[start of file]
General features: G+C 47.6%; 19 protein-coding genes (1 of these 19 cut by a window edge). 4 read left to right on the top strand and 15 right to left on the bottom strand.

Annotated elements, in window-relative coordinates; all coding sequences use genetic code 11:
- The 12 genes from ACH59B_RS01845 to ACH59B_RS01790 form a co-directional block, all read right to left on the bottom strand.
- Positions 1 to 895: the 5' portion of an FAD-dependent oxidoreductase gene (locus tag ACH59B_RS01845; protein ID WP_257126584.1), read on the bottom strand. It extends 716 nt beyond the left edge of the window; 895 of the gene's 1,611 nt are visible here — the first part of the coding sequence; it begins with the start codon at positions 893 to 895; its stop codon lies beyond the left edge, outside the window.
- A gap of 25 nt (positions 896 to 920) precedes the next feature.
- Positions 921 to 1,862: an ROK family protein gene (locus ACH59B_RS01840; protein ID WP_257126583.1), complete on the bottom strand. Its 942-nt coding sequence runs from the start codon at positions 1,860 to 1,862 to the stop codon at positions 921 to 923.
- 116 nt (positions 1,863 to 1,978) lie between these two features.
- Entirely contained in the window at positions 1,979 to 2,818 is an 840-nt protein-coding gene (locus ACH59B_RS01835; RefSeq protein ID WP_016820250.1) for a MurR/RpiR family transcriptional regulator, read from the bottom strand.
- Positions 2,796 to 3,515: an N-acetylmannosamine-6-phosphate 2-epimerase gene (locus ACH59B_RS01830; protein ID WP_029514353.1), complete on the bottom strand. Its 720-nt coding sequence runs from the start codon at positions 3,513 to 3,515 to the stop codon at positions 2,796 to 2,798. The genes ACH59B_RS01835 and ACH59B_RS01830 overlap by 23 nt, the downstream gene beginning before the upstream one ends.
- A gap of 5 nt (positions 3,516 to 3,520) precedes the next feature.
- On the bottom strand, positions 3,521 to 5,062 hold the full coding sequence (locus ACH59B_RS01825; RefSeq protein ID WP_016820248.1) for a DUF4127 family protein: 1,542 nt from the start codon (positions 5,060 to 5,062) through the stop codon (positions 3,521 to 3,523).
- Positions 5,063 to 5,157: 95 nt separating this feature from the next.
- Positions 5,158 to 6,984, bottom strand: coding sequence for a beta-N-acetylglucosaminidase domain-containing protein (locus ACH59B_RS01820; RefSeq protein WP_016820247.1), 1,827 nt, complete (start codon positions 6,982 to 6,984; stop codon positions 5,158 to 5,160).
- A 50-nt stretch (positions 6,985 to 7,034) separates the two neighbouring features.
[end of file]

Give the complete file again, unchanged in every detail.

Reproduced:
General features: G+C 47.6%; 19 protein-coding genes (1 of these 19 cut by a window edge). 4 read left to right on the top strand and 15 right to left on the bottom strand.

Annotated elements, in window-relative coordinates; all coding sequences use genetic code 11:
- The 12 genes from ACH59B_RS01845 to ACH59B_RS01790 form a co-directional block, all read right to left on the bottom strand.
- Positions 1 to 895: the 5' portion of an FAD-dependent oxidoreductase gene (locus tag ACH59B_RS01845; protein ID WP_257126584.1), read on the bottom strand. It extends 716 nt beyond the left edge of the window; 895 of the gene's 1,611 nt are visible here — the first part of the coding sequence; it begins with the start codon at positions 893 to 895; its stop codon lies beyond the left edge, outside the window.
- A gap of 25 nt (positions 896 to 920) precedes the next feature.
- Positions 921 to 1,862: an ROK family protein gene (locus ACH59B_RS01840; protein ID WP_257126583.1), complete on the bottom strand. Its 942-nt coding sequence runs from the start codon at positions 1,860 to 1,862 to the stop codon at positions 921 to 923.
- 116 nt (positions 1,863 to 1,978) lie between these two features.
- Entirely contained in the window at positions 1,979 to 2,818 is an 840-nt protein-coding gene (locus ACH59B_RS01835; RefSeq protein ID WP_016820250.1) for a MurR/RpiR family transcriptional regulator, read from the bottom strand.
- Positions 2,796 to 3,515: an N-acetylmannosamine-6-phosphate 2-epimerase gene (locus ACH59B_RS01830; protein ID WP_029514353.1), complete on the bottom strand. Its 720-nt coding sequence runs from the start codon at positions 3,513 to 3,515 to the stop codon at positions 2,796 to 2,798. The genes ACH59B_RS01835 and ACH59B_RS01830 overlap by 23 nt, the downstream gene beginning before the upstream one ends.
- A gap of 5 nt (positions 3,516 to 3,520) precedes the next feature.
- On the bottom strand, positions 3,521 to 5,062 hold the full coding sequence (locus ACH59B_RS01825; RefSeq protein ID WP_016820248.1) for a DUF4127 family protein: 1,542 nt from the start codon (positions 5,060 to 5,062) through the stop codon (positions 3,521 to 3,523).
- Positions 5,063 to 5,157: 95 nt separating this feature from the next.
- Positions 5,158 to 6,984, bottom strand: coding sequence for a beta-N-acetylglucosaminidase domain-containing protein (locus ACH59B_RS01820; RefSeq protein WP_016820247.1), 1,827 nt, complete (start codon positions 6,982 to 6,984; stop codon positions 5,158 to 5,160).
- A 50-nt stretch (positions 6,985 to 7,034) separates the two neighbouring features.